Save Our Schools: Black Men at Penn Reach Out to South Philly High
When things got heated at South Philly High last year, Chad Lassiter and Darin Toliver thought they had the solution to cool down racial tensions and ethnic violence: Social work. Listen to the kids, give them a voice, and give them straight talk in return. Cut through the stereotypes and cut through the bullshit.
Social workers and academics, Lassiter and Toliver are co-founders of The Black Men at Penn School of Social Work, Inc., a group that focuses on violence prevention, education advocacy and efforts to fight racism. Their mission was immediately relevant to South Philly, of course, since last year’s fights were widely reported as attacks on Asian immigrants by groups of black students.
“Our overall aim and objective is to get youth of color to reduce the violence and handle their anger and aggression in a more productive manner,” says Lassiter, current president of the group. He says they are working against an attitude of black victimization and youth who make excuses for their own failures. “Young people want adults to put structure in their lives,” he says.
The two men spent an hour every Tuesday meeting with students last spring, visiting each classroom twice over the course of the semester to sit down and hold group discussions about school climate and what really went on in the hallways of the embattled high school. “We had a mileu of students,” Toliver says. “Every one of them had their own narrative.”
First, the social workers listened. “We’re not here to judge you or take sides,” Lassiter says.
“This has been brewing for awhile,” Toliver says. “There’s been a huge lack of communication.” Asian students complained about being targeted for years, while black students often felt marginalized in the classrooms. “Kids thought that Asians had special privileges,” Lassiter explains, because the second floor of the school was mostly reserved for ESL classes.
Interactions in the community outside school also caused problems. Some of the African American kids were resentful of Asians opening stores in their neighborhoods, Lassiter says. “I asked them, ‘Why when you go in their stores do you gotta cuss at them?’”
At the same time, many black kids were resentful that media portrayals blamed them as a group for the attacks. “They would say it’s just a few knuckleheads,” Lassiter explains. “But you can’t attack other students that don’t look like you.”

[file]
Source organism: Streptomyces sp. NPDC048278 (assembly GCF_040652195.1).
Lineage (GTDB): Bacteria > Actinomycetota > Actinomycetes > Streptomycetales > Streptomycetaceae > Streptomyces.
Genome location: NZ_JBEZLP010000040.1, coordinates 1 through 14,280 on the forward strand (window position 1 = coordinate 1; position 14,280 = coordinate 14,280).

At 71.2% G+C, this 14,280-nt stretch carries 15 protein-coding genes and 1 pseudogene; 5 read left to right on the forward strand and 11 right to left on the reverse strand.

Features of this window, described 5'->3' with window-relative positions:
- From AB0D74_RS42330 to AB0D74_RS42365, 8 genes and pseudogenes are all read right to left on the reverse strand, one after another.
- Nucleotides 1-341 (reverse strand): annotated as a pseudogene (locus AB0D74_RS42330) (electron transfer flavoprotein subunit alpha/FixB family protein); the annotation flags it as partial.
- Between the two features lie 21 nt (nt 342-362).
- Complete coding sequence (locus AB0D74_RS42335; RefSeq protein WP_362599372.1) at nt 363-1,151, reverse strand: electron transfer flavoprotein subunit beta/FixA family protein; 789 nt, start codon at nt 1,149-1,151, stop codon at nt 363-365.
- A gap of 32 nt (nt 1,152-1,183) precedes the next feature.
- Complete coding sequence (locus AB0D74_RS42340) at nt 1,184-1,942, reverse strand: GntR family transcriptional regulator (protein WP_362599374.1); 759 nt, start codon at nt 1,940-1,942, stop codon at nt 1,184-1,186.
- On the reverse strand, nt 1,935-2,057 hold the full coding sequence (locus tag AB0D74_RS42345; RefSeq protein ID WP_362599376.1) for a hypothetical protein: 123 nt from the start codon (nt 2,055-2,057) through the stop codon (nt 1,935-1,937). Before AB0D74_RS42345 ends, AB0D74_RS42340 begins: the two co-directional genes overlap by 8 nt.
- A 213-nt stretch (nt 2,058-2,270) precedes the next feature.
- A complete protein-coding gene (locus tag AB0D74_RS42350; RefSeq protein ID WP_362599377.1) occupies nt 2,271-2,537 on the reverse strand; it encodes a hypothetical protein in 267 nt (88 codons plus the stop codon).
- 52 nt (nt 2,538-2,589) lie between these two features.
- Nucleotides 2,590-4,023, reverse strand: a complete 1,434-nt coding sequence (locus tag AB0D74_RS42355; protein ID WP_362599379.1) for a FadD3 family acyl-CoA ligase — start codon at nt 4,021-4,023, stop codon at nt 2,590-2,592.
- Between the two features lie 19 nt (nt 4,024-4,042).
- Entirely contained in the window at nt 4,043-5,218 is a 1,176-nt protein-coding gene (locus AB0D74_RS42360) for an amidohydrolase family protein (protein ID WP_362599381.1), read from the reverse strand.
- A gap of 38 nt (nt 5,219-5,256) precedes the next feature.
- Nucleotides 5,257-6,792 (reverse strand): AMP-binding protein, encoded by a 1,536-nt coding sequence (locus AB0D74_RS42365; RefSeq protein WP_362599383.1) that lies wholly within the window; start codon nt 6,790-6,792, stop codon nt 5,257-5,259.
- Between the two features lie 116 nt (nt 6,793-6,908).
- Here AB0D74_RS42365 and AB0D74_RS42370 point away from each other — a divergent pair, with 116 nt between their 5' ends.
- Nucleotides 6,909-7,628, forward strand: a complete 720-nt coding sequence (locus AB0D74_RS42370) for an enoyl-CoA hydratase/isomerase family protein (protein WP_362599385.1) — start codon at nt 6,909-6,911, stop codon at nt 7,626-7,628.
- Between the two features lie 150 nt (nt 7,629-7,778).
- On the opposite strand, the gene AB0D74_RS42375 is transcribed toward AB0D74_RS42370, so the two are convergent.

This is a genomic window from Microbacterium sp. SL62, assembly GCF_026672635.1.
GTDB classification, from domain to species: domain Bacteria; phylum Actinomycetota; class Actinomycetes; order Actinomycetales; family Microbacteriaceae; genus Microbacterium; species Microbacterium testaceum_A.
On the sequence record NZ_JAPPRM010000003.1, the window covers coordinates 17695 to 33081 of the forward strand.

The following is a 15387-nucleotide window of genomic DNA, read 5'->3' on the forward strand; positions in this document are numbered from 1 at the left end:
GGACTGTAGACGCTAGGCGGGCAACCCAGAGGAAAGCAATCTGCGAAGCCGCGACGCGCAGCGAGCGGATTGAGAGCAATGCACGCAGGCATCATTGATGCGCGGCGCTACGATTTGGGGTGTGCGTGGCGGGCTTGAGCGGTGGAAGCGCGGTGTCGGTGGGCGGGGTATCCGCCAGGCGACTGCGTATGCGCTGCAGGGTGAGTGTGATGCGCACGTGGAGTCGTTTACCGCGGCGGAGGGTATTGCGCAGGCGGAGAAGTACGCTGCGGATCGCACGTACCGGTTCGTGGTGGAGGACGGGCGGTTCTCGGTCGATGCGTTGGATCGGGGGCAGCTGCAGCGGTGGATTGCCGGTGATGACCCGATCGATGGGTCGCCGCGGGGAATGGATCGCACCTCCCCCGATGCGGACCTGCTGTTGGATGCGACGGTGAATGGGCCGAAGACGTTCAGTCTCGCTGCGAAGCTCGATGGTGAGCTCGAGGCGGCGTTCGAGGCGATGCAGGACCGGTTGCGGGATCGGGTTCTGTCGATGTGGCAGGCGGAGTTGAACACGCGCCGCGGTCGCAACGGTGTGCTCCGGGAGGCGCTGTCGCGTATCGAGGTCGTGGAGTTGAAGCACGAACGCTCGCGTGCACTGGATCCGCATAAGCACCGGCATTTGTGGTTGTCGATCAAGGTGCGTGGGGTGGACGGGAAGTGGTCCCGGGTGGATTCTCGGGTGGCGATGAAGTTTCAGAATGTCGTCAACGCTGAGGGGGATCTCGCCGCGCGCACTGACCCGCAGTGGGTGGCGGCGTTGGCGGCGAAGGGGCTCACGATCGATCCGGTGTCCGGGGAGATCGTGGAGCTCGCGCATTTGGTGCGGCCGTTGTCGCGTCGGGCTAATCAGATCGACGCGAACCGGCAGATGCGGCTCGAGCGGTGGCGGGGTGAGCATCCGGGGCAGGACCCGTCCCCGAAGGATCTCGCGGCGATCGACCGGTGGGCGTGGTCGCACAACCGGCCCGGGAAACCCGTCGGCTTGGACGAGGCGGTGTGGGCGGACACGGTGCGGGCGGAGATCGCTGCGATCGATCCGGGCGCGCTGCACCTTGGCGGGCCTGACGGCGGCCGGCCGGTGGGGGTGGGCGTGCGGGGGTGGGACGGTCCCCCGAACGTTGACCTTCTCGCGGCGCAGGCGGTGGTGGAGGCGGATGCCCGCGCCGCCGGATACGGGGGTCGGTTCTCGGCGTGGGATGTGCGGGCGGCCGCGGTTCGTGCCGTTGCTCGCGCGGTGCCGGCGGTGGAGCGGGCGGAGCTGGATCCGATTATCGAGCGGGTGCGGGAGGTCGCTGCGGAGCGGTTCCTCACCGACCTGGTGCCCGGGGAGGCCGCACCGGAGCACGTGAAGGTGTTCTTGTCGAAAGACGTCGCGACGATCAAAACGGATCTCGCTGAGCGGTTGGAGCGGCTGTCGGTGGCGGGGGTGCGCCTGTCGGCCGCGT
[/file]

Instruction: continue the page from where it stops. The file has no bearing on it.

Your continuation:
The school administrators bear plenty of responsibility for ignoring warning signs and previous fights, the men point out. “If the administration was more proactive listening to students, this could have been avoided,” Toliver says. “But it’s a teachable moment. We need people with passion and a profound obligation to work with children and ensure success.” However, despite injustices and unfair practices at the school real and perceived, Lassiter and Toliver stayed on message that ultimately, the students are responsible for their own success. “We put the charge on them,” says Toliver. “They need to work in a cohesive unit to change the negative perception of the school.”
A spring trip to Haiti gave the men a fresh perspective to present the students about public school conditions in Philly. After seeing Haitians struggling through death and disaster following the massive earthquake that devastated the capital city of Port-au-Prince in January, the men had less patience for students back in America who refused to acknowledge the opportunities in front of them, no matter what the shortcomings of Philly schools.
“The overall demeanor and attitude toward free education was appalling,” Toliver says. “It got heated. We confronted them.” The students seemed to respond well to what the men characterize as honest listening and tough love. However, the men haven’t been able to follow up on their efforts, because they haven’t been invited back to South Philly High yet this school year, although they did reach out to the district to express interested in continuing their program. “We want to impress on the School District that trained social workers are vital,” Lassiter says. “Where cameras were installed, we would have liked to see more social workers.”
“We want all young people on every side of the color line to feel safe and secure in their school,” he says. “Young people have answers. We don’t ask them enough.”
Chad Lassiter of Black Men at Penn
top: Darin Toliver and Lassiter work the classroom